We think the “Boys Are…” shirt was so successful because it’s a different conversation that we as a society need to have with our kids. It’s all about breaking traditional masculine stereotypes because every kid is different.

 

 

WAWO: What’s the most challenging part of running Dress Like a Woman?

DLAW: It’s been challenging to get people to understand what Dress Like a Woman means and what it really stands for. We were originally founded to show girls that they can wear and be anything they want, but our mission has evolved to so much more than that! We’re inclusive to all kids, regardless of gender or background, and we aim to empower and educate them on all of the possibilities their futures can hold.

 

WAWO: And what’s the best part of running Dress Like a Woman?

DLAW: Being able to inspire kids. Seeing the smiles on their faces when they wear our designs makes us so happy! We also love the excitement of educating kids about their futures by encouraging them to think about what they like and are good at.

 

WAWO: What inspires you?

DLAW: Helping other people learn and do things they love. 

Over the last year, we’ve connected with moms on social who have given us ideas for shirts, and we love being able to bring their ideas to life. We welcome new ideas from our followers and customers, and we love the challenge of getting to create something they’re looking for but can’t find anywhere else.

Additionally, we’re inspired by the women in our own lives! They’re the everyday heroes to us as career leaders and supermoms, and we want to be a community and resource they can come to for their kids. Plus, we want all kids – the next generation of leaders – to be inspired by the amazing things they can do every day.

 

 

 

WAWO: Is there anything you wish more kids and parents realized?

DLAW: For kids: don’t be afraid to love or try things that are different from what your friends or siblings like. Dare to be unique! For parents: there’s not a “right” way forward for your kid. It’s up to them to figure it out, but you can arm them with the tools and support to get there.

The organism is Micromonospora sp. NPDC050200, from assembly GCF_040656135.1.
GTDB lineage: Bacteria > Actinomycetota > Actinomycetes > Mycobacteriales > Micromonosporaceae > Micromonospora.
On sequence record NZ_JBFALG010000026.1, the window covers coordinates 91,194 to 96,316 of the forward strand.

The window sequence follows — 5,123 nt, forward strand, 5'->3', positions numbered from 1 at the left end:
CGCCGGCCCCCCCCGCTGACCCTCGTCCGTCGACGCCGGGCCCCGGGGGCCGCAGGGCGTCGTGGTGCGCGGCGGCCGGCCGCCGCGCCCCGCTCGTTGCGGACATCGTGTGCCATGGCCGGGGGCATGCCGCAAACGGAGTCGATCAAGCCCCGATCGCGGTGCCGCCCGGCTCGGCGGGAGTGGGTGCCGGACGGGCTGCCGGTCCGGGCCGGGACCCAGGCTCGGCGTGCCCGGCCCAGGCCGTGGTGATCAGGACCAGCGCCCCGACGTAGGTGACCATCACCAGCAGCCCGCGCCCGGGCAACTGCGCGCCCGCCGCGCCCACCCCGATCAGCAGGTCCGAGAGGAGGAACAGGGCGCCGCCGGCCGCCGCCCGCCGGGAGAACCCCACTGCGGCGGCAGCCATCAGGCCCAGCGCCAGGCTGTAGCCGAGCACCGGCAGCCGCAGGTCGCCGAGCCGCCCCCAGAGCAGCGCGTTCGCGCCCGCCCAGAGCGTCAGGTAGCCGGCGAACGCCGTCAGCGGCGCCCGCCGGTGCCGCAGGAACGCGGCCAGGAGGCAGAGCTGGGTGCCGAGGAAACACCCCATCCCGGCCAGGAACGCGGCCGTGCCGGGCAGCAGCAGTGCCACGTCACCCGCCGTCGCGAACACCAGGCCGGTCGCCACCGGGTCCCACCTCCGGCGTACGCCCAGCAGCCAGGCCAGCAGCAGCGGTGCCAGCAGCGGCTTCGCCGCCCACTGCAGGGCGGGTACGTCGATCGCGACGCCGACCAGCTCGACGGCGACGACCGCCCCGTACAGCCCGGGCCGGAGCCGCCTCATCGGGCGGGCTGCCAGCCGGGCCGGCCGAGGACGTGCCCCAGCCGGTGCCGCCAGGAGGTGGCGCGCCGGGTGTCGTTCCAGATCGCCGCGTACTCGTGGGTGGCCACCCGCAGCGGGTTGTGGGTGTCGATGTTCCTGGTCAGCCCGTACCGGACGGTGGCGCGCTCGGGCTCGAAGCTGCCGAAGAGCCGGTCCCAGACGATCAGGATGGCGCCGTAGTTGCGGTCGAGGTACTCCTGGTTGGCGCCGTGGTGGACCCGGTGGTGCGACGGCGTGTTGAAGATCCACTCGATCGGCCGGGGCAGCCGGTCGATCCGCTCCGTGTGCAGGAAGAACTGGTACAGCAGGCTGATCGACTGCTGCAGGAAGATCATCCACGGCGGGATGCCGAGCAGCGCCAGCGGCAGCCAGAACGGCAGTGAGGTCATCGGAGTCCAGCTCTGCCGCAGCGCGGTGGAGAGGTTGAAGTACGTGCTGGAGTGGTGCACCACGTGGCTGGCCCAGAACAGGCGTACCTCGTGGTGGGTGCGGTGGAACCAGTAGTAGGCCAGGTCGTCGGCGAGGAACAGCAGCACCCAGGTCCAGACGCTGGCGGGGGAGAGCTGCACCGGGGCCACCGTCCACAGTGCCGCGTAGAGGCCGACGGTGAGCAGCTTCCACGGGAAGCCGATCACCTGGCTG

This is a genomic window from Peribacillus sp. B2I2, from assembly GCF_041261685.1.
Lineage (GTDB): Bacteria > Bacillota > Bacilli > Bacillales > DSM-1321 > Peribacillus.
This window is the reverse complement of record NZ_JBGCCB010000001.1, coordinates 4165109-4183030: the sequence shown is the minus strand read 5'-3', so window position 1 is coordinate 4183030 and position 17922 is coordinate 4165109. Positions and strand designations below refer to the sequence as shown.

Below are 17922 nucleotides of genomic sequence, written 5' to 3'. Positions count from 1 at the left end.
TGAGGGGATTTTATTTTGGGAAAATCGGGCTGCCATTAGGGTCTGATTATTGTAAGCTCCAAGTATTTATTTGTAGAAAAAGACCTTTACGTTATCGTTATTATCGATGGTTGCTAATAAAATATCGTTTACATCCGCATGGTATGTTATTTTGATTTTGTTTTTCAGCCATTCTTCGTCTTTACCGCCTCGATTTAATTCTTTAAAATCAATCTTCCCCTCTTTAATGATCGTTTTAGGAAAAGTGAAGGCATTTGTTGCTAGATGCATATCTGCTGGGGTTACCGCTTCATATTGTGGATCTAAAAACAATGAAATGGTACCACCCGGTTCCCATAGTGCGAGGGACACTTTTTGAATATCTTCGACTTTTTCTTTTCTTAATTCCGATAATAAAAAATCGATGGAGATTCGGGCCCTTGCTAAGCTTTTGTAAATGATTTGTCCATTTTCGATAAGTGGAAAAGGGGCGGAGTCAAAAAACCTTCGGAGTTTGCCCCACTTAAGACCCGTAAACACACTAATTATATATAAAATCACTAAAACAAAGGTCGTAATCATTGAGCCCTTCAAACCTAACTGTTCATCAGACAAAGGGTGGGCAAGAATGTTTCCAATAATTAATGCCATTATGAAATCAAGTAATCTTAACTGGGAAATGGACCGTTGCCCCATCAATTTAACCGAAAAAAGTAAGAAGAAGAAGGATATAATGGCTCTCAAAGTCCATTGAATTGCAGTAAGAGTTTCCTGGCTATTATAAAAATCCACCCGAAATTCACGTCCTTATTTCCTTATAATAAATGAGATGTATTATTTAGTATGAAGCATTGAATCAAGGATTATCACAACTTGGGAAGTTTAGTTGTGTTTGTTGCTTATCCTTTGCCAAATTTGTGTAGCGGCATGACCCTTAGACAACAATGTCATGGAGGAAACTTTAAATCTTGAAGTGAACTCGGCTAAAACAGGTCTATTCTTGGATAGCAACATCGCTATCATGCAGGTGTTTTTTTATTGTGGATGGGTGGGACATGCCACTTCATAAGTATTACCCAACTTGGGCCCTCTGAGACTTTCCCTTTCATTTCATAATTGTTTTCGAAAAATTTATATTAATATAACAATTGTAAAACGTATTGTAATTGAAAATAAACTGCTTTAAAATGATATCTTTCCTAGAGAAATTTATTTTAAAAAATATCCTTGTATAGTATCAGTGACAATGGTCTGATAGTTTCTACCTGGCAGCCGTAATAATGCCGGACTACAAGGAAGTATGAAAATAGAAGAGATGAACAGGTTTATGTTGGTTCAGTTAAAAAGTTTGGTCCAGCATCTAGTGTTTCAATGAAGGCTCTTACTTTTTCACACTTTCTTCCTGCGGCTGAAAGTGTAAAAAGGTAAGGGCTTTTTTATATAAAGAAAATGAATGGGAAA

WAWO: If you could go back and tell the little versions of yourselves anything, what would it be?

DLAW: Don’t limit your dreams. Be daring. It’s ok to get outside of your comfort zone to build confidence and figure out what really makes you tick.

 

WAWO: What’s in the works for Dress Like a Woman?

DLAW: We actually have two exciting initiatives coming up!

1. We’ll be continuing to expand on inclusivity by adding tees and content for boys.

With our “Boys Are…” tee selling so well, we realized that there’s plenty of need for breaking gender stereotypes when it comes to boys, too. Our next set of boys’ career t-shirts launches in June, and here’s a sneak peek at one of the designs:

 

 

2. We’re hosting our first in-person event in Chicago on Saturday, June 25!

We’re partnering with two other Chicago organizations, WGirls and HelloBaby, to host a career fair to show kids the variety and possibilities available to them when it comes to their future careers.

There will be 4 stations with activities to teach the kids about different careers, including science experiments, digging up fossils, planting vegetables, and making musical instruments. 

This is a pro-bono event for us and every kid that attends will go home with a career t-shirt of their choice!

When: Saturday, June 25; 10:00 AM – 12:00 PM

Where: HelloBaby in the Woodlawn neighborhood: 600 E 61st Street, Chicago, IL 60637

 

 

Need a t-shirt, onesie, stickers, paper doll, or coloring book page to inspire a future leader in your own life? Visit Dress Like a Woman to shop now

 

Want to be the first to hear about new launches and future events? Follow the brand on Instagram @dresslikeawomanorg.

 

Carly Eckerle-Turner
Carly Eckerle-Turner is a copywriter and strategist who specializes in writing research-backed, personality-packed copy for conscientious brands that refuse to settle for the status quo. When she’s not working on websites, sales pages, or emails that help good humans make more money and change more lives, you can usually find her cracking open a spooky mystery, snuggling in for a good Netflix binge, and befriending every animal she meets.